At Verify, Forsythe said the team is “constantly searching for misinformation, setting up open-source feeds [and other] tools that are available to us, and we’re monitoring for trends.” They also answer audience questions and field pitches from Tegna stations. Researchers and vetted expert sources confirm or deny any given claim, and the resulting Verify segment, rife with transparency, clearly outlines the fact-checking process to show how the team came to its conclusion.

Stone said Fox-owned stations rely heavily on the judgment of the trusted journalists they employ, who leverage communication technology platforms like Slack to keep real-time discourse going at the quick pace of the breaking news cycle. When the lead time is longer, full-time, centrally located fact checkers come into the fray, taking pitches from Fox stations across the country.

Stone indicated there’s increased deliberation among all of the Fox news teams’ members.

She added that falling back on the tried-and-true processes of good journalism is more important now than ever.

“Like everyone else we want to be first, but accuracy and building trust and keeping trust is far more important to us than being the first to publish,” she said. “This is now more than about who, what, where, when, why and how; it’s understanding why and how you got the information, considering the emotion that’s behind it and the impact it has if a story is written about it by a reputable news organization.”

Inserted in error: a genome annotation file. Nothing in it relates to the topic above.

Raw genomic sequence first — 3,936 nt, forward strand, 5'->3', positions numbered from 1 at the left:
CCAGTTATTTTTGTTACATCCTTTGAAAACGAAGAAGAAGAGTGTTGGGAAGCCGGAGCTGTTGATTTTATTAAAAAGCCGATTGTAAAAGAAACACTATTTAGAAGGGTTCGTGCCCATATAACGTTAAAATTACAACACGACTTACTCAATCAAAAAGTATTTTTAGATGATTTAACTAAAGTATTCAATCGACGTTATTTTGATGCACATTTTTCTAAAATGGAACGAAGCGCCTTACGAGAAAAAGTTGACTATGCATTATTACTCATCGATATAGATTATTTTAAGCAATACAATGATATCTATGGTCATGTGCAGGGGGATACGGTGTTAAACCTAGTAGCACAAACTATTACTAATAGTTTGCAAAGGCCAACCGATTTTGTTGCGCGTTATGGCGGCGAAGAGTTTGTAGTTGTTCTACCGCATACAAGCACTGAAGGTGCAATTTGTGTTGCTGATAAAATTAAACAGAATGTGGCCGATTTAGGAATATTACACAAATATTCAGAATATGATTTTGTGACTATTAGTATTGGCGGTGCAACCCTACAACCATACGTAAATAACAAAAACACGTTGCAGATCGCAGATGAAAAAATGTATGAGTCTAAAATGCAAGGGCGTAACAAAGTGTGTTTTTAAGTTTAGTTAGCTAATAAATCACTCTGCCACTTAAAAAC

Over at Graham, Block noted the company has worked with Fathm, a media consultancy agency, to develop its Trust Index, a company-branded verification process. Graham’s also partnered with The Trust Project, an organization whose mission is to build integrity in news, to help its news teams learn what they can do to develop trust with their audience, particularly during periods like an election cycle, when it’s so critical.

Block said both groups have been “so helpful” and enjoyable to work with. He also noted that news teams today have to work toward boosting transparency, while “listening” to the audience as well.

“Which is interesting because in this world … we’re also dealing with audiences sending us mis and disinformation,” Brock said. “It’s an interesting exercise to try and be transparent and build trust while being really careful not to get duped.”

More reinforcements are arriving.

Project Origin, which has been built on a partnership between the BBC, the CBC, Microsoft and The New York Times, has developed a “technical provenance approach,” according to its website, “in conjunction with media education and synthetic media detection techniques will help to establish a foundation for trust in media.”

Using technological solutions of their own, Bruce MacCormack, co-lead of Project Origin, said among the group’s capabilities is “tracing a piece of media, so we know who it’s coming from, that it hasn’t been tampered with, that the metadata attached to it is [secure].”

MacCormack expects that sometime in the next year or so vendors will begin to adopt the Project Origin tech into their systems. (Adobe and Photoshop have already done so.)

“We moved from black and white to color, we moved from low definition to high definition, and we’re going to make the move from insecure to secure media files,” MacCormack said. “And that’s going to take a process and adjustment.”

For more stories on NewsTECHForum 2021, click here.

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Good luck in 2023!! says:

December 17, 2021 at 8:41 am

News is disinformation ..When are you people going to get it???